Neediest Cases Fund helps Chattanooga veteran pay his bills

Neediest Cases Fund helps Chattanooga veteran pay his bills

December 13th, 2017 by Allison Shirk in Neediestcases

Lawrence Peterson got help with his electric bill from the Neediest Cases Fund.

Photo by Contributed Photo /Times Free Press.

Lawrence Peterson said he's done several odd jobs in his life, but after a car accident last year left him injured, he's had trouble finding work and keeping up with his bills.

When Family Promise of Greater Chattanooga and the Times Free Press Neediest Cases Fund helped him pay his electric bills earlier this year, Peterson said it was a "big relief." He received nearly $300 from the fund to help.

"It felt great," Peterson said. "I didn't know how I was going to do it myself."

In 1914, the Neediest Cases Fund was started by Chattanooga Times Publisher Adolph Ochs as a way for community members to help their neighbors with a one-time financial donation during the holiday season. The United Way of Greater Chattanooga manages the fund.

Lawrence Peterson got help with his electric bill from the Neediest Cases Fund.

Lawrence Peterson got help with his electric bill...

Photo by Tim Barber /Times Free Press.

Peterson, a 66-year-old veteran born in Chattanooga, served in the U.S. Marine Corps during the Vietnam War. Later in life, he moved to Indiana and only recently moved back to the area in 2015.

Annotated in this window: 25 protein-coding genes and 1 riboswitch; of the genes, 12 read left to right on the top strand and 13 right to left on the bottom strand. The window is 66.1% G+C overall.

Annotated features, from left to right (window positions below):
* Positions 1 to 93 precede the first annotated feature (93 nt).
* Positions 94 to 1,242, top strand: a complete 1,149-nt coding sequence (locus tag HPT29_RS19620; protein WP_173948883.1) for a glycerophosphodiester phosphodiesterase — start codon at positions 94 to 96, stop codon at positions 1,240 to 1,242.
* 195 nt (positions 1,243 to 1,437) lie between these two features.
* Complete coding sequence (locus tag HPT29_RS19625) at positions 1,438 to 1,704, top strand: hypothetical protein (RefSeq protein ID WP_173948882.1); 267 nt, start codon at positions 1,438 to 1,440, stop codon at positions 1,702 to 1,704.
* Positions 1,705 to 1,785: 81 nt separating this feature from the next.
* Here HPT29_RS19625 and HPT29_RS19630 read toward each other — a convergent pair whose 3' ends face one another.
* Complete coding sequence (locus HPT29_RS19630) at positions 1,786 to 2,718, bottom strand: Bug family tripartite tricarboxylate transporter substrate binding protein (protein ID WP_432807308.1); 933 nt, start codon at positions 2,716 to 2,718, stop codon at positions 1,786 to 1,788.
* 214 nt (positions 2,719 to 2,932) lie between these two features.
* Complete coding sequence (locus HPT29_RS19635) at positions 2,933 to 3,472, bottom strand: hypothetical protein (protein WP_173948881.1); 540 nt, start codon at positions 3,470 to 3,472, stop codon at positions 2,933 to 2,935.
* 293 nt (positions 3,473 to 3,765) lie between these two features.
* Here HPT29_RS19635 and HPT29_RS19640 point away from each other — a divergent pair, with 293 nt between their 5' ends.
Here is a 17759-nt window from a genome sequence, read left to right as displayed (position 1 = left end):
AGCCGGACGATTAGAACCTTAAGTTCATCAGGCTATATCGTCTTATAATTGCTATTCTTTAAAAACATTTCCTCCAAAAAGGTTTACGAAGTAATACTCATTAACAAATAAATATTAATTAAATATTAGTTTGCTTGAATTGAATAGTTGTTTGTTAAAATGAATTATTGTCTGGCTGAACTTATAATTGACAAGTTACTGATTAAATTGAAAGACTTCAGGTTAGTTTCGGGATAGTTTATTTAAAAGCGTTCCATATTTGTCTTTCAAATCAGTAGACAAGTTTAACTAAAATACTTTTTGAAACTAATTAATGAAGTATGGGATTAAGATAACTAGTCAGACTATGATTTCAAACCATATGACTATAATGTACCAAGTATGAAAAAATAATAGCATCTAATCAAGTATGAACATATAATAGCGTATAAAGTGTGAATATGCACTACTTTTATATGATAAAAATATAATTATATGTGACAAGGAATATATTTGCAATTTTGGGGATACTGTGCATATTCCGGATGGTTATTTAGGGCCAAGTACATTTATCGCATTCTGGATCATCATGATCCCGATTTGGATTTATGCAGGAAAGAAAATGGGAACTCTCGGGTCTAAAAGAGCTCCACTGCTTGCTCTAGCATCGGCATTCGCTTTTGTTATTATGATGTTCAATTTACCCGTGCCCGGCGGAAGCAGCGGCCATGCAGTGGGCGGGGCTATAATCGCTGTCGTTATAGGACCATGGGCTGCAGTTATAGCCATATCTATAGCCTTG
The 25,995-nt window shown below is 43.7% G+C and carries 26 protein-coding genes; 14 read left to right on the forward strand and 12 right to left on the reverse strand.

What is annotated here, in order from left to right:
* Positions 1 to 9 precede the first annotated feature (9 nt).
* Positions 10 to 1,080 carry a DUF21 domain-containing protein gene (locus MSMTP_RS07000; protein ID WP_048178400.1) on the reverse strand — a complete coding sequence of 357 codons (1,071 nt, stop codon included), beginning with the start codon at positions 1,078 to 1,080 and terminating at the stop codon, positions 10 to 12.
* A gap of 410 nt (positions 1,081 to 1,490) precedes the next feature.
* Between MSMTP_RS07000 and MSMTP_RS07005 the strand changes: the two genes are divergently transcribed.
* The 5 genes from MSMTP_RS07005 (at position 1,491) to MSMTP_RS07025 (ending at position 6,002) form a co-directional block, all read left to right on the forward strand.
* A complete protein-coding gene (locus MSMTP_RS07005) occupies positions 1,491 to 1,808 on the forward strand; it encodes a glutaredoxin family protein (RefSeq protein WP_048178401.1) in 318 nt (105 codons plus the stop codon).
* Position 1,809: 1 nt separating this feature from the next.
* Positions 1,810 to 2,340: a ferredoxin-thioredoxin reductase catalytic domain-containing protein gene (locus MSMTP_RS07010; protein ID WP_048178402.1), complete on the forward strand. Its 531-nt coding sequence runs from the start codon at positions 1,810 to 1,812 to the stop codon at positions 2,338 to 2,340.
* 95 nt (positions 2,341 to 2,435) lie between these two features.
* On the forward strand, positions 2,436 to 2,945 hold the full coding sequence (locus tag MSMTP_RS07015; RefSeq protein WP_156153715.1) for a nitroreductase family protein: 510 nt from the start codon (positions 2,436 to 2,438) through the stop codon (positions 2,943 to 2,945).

After staying in a shelter for a month, Peterson received a housing voucher that helped him move into an apartment in January 2016. But just as he was getting situated, Peterson was in a car crash that injured his back and neck, which has made it hard to pay the rent and bills, he said.

Peterson, who also is a diabetic and does not have many family members around to help him, said he's still looking for part-time work.

"I can't just sit here expecting that these bills are going to get paid," he said.

Cary Bayless, development and marketing director for Family Promise, said the agency now partners with the city to provide emergency shelter for homeless veterans.

"It is fairly common indeed for vets to come to [Family Promise] for assistance," Bayless said.

Family Promise also received an anonymous donation through the Community Foundation of Greater Chattanooga in 2015 that helped 257 veterans in the area.

On average, each veteran received $373 to help with requests. Bayless said the money either secured housing for the veterans or prevented them from becoming homeless.

Contact Allison Shirk at allisonshirk92@gmail.com.


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